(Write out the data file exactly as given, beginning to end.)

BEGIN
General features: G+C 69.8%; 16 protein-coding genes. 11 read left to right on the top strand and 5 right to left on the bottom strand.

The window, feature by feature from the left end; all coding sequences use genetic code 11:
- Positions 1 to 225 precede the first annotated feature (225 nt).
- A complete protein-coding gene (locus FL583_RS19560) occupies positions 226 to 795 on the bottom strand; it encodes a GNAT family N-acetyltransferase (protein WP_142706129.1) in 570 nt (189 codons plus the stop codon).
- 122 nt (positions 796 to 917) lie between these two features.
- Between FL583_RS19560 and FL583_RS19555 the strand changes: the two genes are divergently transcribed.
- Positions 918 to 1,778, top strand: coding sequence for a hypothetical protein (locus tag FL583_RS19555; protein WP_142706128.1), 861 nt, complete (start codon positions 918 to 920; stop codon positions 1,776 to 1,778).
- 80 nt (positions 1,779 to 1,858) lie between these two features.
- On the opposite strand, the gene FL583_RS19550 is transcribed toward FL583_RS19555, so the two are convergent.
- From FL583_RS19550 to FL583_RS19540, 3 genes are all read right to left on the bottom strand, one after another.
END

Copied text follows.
General features: G+C 69.8%; 16 protein-coding genes. 11 read left to right on the top strand and 5 right to left on the bottom strand.

The window, feature by feature from the left end; all coding sequences use genetic code 11:
- Positions 1 to 225 precede the first annotated feature (225 nt).
- A complete protein-coding gene (locus FL583_RS19560) occupies positions 226 to 795 on the bottom strand; it encodes a GNAT family N-acetyltransferase (protein WP_142706129.1) in 570 nt (189 codons plus the stop codon).
- 122 nt (positions 796 to 917) lie between these two features.
- Between FL583_RS19560 and FL583_RS19555 the strand changes: the two genes are divergently transcribed.
- Positions 918 to 1,778, top strand: coding sequence for a hypothetical protein (locus tag FL583_RS19555; protein WP_142706128.1), 861 nt, complete (start codon positions 918 to 920; stop codon positions 1,776 to 1,778).
- 80 nt (positions 1,779 to 1,858) lie between these two features.
- On the opposite strand, the gene FL583_RS19550 is transcribed toward FL583_RS19555, so the two are convergent.
- From FL583_RS19550 to FL583_RS19540, 3 genes are all read right to left on the bottom strand, one after another.